The cyanobacteria UCYN-A (Candidatus Atelocyanobacterium thalassa) provides an important part of the usable nitrogen in the oceans. Analysis of UCYN-A's genome has revealed that around 91 million years ago in the late Cretaceous, it formed a symbiotic relationship with single-celled algae and helped restore the abundance of ocean nutrients after a great shortage during the Jurassic.
Nitrogen is essential to life, but few life forms have the capacity to use the molecular nitrogen that makes up most of Earth's atmosphere. Consequently, other species rely on the few that can “fix” molecular nitrogen and turn it into ammonia (NH3), which the other species then take up. On land, this process is dominated by rhizobia, which form a symbiotic relationship with legumes, enriching the soil they live in with nitrogen.
Some bioavailable nitrogen is washed into the oceans from land, but some comes from marine cyanobacteria. Despite their essential role in the web of life, we know very little about these nitrogen-fixing organisms.
A paper in Nature Communications fills part of this gap. The Tara Oceans circumnavigation expedition, a philanthropically funded mission to study the marine environment, has demonstrated that UCYN-A operates in symbiosis with two species of single-celled alga prymnesiophytes. UCYN-A needs this symbiosis because it cannot photosynthesize, an unusual deficit for a cyanobacteria, and relies on the energy the prymnesiophytes provide instead.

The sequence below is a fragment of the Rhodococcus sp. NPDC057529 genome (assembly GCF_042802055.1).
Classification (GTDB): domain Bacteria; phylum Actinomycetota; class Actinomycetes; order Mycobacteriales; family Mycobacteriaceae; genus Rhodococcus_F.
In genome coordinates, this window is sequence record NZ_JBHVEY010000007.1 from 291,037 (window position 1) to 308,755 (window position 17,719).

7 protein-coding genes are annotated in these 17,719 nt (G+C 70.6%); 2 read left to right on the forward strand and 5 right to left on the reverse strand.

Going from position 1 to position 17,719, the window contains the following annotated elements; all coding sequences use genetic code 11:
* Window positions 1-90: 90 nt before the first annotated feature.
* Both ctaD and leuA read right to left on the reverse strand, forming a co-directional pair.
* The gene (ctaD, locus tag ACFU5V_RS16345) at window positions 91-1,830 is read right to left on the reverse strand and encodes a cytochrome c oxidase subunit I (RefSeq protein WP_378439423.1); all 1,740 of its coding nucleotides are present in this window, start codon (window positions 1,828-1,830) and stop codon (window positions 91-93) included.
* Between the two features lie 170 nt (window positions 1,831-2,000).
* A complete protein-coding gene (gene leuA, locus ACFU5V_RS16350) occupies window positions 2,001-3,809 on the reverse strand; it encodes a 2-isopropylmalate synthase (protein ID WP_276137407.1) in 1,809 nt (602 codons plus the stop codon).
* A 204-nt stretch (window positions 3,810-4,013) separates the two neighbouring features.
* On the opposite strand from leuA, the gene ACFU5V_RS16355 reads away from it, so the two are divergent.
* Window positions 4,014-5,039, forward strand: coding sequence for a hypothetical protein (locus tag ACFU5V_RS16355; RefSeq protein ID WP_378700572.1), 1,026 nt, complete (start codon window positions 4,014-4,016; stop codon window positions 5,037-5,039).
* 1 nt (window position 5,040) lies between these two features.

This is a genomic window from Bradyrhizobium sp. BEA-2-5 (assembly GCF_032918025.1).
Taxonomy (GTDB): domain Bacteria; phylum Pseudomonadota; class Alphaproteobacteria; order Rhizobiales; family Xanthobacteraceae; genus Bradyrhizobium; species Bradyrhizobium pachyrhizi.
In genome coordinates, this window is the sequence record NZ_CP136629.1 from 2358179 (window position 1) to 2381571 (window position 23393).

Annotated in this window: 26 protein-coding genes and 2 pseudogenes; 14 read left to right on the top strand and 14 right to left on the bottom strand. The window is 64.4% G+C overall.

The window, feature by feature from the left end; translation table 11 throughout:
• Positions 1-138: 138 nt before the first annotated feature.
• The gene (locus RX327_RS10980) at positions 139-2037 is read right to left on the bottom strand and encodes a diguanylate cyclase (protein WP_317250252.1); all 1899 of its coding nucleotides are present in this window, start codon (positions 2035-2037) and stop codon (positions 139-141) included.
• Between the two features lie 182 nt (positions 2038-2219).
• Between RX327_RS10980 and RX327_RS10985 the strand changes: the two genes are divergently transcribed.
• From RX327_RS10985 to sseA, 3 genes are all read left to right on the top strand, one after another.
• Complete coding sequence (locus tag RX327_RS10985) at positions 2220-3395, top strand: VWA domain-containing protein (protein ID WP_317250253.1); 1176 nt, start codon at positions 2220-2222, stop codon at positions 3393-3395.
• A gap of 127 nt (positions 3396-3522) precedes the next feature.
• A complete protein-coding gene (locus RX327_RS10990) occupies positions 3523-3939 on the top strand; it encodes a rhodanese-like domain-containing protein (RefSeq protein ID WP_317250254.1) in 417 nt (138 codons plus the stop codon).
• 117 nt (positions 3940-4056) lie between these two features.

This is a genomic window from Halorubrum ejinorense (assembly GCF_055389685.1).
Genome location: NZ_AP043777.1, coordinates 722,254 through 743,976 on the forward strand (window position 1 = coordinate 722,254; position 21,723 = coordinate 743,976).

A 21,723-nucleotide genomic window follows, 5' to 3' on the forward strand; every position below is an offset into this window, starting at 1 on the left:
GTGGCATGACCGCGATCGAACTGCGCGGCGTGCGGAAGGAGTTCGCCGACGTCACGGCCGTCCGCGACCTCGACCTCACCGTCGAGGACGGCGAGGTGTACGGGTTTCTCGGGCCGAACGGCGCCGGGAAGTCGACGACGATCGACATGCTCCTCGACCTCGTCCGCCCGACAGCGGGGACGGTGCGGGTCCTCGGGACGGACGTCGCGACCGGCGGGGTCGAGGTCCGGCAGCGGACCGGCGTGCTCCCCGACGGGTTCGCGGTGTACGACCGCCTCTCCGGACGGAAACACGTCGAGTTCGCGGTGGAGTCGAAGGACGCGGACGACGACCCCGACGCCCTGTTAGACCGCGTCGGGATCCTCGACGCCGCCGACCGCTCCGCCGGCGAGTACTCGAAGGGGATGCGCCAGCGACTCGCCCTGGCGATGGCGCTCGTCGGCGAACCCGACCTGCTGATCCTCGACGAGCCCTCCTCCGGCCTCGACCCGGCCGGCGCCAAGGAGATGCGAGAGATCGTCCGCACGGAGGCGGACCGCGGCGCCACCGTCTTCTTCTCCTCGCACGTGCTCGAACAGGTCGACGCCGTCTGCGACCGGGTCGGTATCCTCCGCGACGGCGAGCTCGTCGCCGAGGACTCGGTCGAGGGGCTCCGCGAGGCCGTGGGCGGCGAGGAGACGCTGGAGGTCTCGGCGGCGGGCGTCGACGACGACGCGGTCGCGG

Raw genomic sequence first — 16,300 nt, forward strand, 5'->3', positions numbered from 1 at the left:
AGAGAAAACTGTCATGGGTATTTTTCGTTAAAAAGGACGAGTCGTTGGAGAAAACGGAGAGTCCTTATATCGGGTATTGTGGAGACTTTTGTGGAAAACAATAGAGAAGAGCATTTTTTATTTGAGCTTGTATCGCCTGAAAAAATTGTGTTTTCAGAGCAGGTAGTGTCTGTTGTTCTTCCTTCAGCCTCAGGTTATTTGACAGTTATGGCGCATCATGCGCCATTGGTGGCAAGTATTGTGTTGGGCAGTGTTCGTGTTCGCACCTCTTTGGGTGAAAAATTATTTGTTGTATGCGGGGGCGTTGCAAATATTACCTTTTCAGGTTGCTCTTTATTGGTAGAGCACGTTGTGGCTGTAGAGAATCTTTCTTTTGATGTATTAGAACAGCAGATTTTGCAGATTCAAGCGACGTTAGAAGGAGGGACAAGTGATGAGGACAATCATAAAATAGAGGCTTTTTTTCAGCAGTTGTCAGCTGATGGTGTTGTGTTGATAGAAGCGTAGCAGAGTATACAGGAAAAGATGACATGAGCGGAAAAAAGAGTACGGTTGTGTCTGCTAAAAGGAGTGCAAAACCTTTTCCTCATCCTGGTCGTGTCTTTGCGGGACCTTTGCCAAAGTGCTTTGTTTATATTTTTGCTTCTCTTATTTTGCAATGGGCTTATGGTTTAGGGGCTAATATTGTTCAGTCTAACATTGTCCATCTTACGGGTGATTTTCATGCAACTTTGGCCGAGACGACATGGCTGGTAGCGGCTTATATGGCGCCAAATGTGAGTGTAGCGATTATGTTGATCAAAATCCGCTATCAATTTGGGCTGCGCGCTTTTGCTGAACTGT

"This is a very important symbiotic system in marine environments because they are globally distributed, playing a significant role in today's nitrogen and carbon marine cycles,” senior author Dr. Silvia Acinas of the Institut de Ciències del Mar in Barcelona said in a statement.
Acinas and her colleagues showed that two lineages of UCYN-A diverged approximately 91 million years ago, and they think that this is around the time the symbiotic relationship formed. Eventually, UCYN-A lost the genes that enable photosynthesis in its relatives and became a specialist nitrogen fixer.
The alliance appears to have been driven by necessity. “In the Jurassic, between 190 and 100 million years ago, nutrient availability in the ocean was lower than at any point during the last 550 million years,” the authors noted. Consequently, they consider it likely that a common ancestor of the UCYN-As entered into a symbiotic relationship with an ancestral prymnesiophyte to fix some much-needed nitrogen, leading to the Cretaceous nutritional rebound.
Once the symbiosis had formed, UCYN-A no longer needed to photosynthesize for itself, and gradually underwent what the authors call “purifying selection” as unwanted genes disappeared until it could no longer survive without its symbiotic partners. A similar pattern has happened with two freshwater diatom species that have also acquired nitrogen-fixing symbionts.
Each of the two UCYN-A lineages studied has formed a partnership with a different prymnesiophyte, and these have come to fill distinct ecological niches. One of the prymnesiophytes is familiar to marine biologists as Braarudosphaera bigelowii, but the other smaller species has yet to be scientifically described, emphasizing how little we know about the species that help give life to the oceans.